|Scottish Gaelic: An Innis or Innis Mo Bheathain|
Insch shown within Aberdeenshire
|OS grid reference|
|Sovereign state||United Kingdom|
|Postcode district||AB52 6|
|Scottish Parliament||Aberdeenshire West|
The name of the village may have come from the Scottish Gaelic innis, meaning an island, or, as in this context, a piece of terra firma in a marsh.  Alternatively, inch or innis can refer to a meadow or low-lying pasture which more closely corresponds with the site of the village.  Innis also indicates the presence of water - a river, loch or estuary, perhaps - often seen as Inch in place names, as in Perth's famous North and South Inches on the west bank of the River Tay.  Inchnadamph at the eastern end of Loch Assynt is another example. Innis can also be translated as haven or sanctuary - an island where you can be safe from your enemies as much as a resting place on the cattle drove.
This latter meaning is reflected lyrically in Yeats' Innisfree ('heathered haven').
There is a small selection of general and specialist shops, and a post office. There is also a leisure centre with a variety of activities as well as a café next to which there is an 18 hole golf course. There is also a (greens) bowling club attached to the local library. Within the village there is a nursery and a primary school.
There is one hotel: The Commercial Hotel, towards the centre of the village. A growing number of houses are offering Bed and Breakfast facilities in response to demand from migrant workers.
There is also a local Paint Balling area within five minutes walking distance from the railway station. A health centre, part time fire station, community centre and a childrens play centre.
A number of small playparks are scattered around the village, along with a larger play park and football pitch beside the leisure centre.
The village has a regular bus and train service, located on the main Aberdeen to Inverness train line.
Insch Golf Club
The local golf club has just celebrated its centenary. The game of golf in Insch was first recorded before World War I, with the course being laid around Dunnideer Hill. It was then moved to its present location around 1923 where it existed until 1940, when the ground was seconded by the War Department for use as a grenade range.
Golf was absent in Insch until a committee was formed in 1977 to provide the village with such a facility. A nine-hole course was built by voluntary labour along Valentine Burn and was reopened for play in 1982. The club expanded further in 1987, when an innovative clubhouse facility – complete with changing rooms, office, bar, café and dance floor – was provided from the remnants of temporary accommodation for a local school.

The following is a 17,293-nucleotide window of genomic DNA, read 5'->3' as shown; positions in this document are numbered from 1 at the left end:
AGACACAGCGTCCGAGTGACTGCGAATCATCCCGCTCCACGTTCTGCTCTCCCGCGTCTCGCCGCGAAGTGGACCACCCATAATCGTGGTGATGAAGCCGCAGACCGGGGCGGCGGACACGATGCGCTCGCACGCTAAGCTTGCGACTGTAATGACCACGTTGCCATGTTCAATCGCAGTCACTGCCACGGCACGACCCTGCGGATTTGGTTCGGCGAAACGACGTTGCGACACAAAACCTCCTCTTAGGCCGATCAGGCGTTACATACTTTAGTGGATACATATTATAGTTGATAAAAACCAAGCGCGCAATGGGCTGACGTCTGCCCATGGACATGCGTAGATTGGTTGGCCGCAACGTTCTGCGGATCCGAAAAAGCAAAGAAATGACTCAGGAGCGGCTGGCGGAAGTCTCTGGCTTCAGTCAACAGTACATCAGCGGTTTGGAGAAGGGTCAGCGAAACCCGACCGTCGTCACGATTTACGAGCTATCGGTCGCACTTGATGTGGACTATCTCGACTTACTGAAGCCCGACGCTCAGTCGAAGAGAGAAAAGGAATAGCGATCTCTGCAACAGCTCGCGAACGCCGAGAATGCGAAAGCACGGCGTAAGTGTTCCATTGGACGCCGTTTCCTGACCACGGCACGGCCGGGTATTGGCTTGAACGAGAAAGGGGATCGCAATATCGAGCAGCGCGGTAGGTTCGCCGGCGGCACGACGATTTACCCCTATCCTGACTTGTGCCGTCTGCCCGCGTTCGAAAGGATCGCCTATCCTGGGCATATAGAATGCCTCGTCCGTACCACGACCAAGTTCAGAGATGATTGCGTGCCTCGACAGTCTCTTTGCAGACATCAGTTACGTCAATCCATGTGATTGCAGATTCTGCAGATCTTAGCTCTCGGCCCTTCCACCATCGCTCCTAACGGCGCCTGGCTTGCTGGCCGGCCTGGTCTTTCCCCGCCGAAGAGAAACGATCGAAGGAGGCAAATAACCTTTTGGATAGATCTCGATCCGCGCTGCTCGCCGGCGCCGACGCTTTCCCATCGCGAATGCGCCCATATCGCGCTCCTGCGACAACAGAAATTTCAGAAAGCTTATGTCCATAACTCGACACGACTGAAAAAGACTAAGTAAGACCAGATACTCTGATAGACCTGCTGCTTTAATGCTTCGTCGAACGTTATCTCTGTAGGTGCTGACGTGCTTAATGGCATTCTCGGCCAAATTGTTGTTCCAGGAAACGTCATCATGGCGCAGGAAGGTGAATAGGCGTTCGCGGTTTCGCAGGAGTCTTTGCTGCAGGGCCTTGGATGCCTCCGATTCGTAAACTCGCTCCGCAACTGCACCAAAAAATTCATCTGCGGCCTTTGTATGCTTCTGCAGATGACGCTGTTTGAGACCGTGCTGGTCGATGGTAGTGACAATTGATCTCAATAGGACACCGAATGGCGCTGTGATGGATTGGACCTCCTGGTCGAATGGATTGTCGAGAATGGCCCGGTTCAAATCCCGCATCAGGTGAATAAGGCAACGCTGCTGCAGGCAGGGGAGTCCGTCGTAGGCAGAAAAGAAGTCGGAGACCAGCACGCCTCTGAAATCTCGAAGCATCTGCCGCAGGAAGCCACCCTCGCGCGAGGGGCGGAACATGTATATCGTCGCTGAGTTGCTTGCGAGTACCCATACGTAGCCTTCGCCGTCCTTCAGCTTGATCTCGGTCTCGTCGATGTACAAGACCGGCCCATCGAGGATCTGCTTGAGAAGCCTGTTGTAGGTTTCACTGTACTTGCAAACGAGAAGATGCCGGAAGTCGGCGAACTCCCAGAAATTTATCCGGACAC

The course was extended by the addition of 12 new holes on the slopes of Dunnideer. The design intent of the new course was to match that of the old course, in providing a Parkland course for all golfing abilities, designed around the undulating terrain, with innovative use of water and trees, that would mature over time. The course extension started in 1995 and was completed a year later. It was officially opened on 28 June, 1997 and has now fully matured to met the vision of the original course designers.
With rising membership and rapidly ageing clubhouse, the club members approved a new business plan which included the design and construction of a modern clubhouse – to the design outlined below – at the Golf Club EGM held in March 2003.
The vision of the Golf Club Committee was to provide a modern clubhouse facility that would meet the needs of the modern golfer, funded by a modest increase in annual membership fees and designed to retain the friendly club atmosphere and stunning views over the old course and Dunnideer.
This vision became reality in April 2004, when the new clubhouse opened its doors for the first time.
The clubhouse was officially opened in June 2004 by Paul Lawrie, a local Scottish golf hero and past British Open Champion.
86% were born in Scotland, 10% in England and 4% elsewhere. Source: National Statistics Online
- "Stòrlann Nàiseanta na Gàidhlig".
- "Scottish Parliament: Placenames collected by Iain Mac an Tailleir".
- Watson, W.J., Celtic Placenames of Scotland, (Edinburgh, 1926)
- Smith, Alexander (Ed.). A New History of Aberdeenshire in Two Parts: Part II, Lewis Smith, Aberdeen, 1875.
- Watson, W.J. Place-Names of Ross and Cromarty, 1904, reprinted in paperback 1996 by Highland Heritage Books).
- "Glossary of Gaelic origins of place names in Britain (G to L)", Ordnance Survey, accessed 30 September 2007